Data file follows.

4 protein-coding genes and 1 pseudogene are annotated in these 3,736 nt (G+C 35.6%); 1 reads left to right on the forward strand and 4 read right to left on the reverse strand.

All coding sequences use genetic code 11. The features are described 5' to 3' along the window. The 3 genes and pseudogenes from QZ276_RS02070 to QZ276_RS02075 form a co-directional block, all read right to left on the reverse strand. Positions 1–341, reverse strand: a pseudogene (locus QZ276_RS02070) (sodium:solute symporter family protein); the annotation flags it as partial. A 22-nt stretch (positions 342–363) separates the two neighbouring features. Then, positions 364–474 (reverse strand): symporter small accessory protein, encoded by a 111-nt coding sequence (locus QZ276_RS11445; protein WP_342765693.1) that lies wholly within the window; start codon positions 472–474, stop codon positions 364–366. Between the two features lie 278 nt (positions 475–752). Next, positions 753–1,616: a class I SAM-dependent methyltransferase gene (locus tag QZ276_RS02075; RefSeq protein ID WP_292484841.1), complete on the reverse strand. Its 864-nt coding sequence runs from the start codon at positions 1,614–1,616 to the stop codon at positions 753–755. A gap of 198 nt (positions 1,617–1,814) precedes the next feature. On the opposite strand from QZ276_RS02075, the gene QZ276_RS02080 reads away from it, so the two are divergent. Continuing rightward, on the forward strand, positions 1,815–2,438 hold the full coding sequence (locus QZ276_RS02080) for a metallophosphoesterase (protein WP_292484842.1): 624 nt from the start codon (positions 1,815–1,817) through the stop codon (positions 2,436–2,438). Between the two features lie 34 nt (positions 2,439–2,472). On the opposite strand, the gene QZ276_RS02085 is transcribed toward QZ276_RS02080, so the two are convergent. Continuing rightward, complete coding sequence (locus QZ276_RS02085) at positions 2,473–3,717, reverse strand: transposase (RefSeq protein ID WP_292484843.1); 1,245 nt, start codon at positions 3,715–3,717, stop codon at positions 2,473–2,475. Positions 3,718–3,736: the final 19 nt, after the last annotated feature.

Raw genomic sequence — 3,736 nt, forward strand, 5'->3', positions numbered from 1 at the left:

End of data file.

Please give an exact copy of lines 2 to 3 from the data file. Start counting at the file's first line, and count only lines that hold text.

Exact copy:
All coding sequences use genetic code 11. The features are described 5' to 3' along the window. The 3 genes and pseudogenes from QZ276_RS02070 to QZ276_RS02075 form a co-directional block, all read right to left on the reverse strand. Positions 1–341, reverse strand: a pseudogene (locus QZ276_RS02070) (sodium:solute symporter family protein); the annotation flags it as partial. A 22-nt stretch (positions 342–363) separates the two neighbouring features. Then, positions 364–474 (reverse strand): symporter small accessory protein, encoded by a 111-nt coding sequence (locus QZ276_RS11445; protein WP_342765693.1) that lies wholly within the window; start codon positions 472–474, stop codon positions 364–366. Between the two features lie 278 nt (positions 475–752). Next, positions 753–1,616: a class I SAM-dependent methyltransferase gene (locus tag QZ276_RS02075; RefSeq protein ID WP_292484841.1), complete on the reverse strand. Its 864-nt coding sequence runs from the start codon at positions 1,614–1,616 to the stop codon at positions 753–755. A gap of 198 nt (positions 1,617–1,814) precedes the next feature. On the opposite strand from QZ276_RS02075, the gene QZ276_RS02080 reads away from it, so the two are divergent. Continuing rightward, on the forward strand, positions 1,815–2,438 hold the full coding sequence (locus QZ276_RS02080) for a metallophosphoesterase (protein WP_292484842.1): 624 nt from the start codon (positions 1,815–1,817) through the stop codon (positions 2,436–2,438). Between the two features lie 34 nt (positions 2,439–2,472). On the opposite strand, the gene QZ276_RS02085 is transcribed toward QZ276_RS02080, so the two are convergent. Continuing rightward, complete coding sequence (locus QZ276_RS02085) at positions 2,473–3,717, reverse strand: transposase (RefSeq protein ID WP_292484843.1); 1,245 nt, start codon at positions 3,715–3,717, stop codon at positions 2,473–2,475. Positions 3,718–3,736: the final 19 nt, after the last annotated feature.

Raw genomic sequence — 3,736 nt, forward strand, 5'->3', positions numbered from 1 at the left: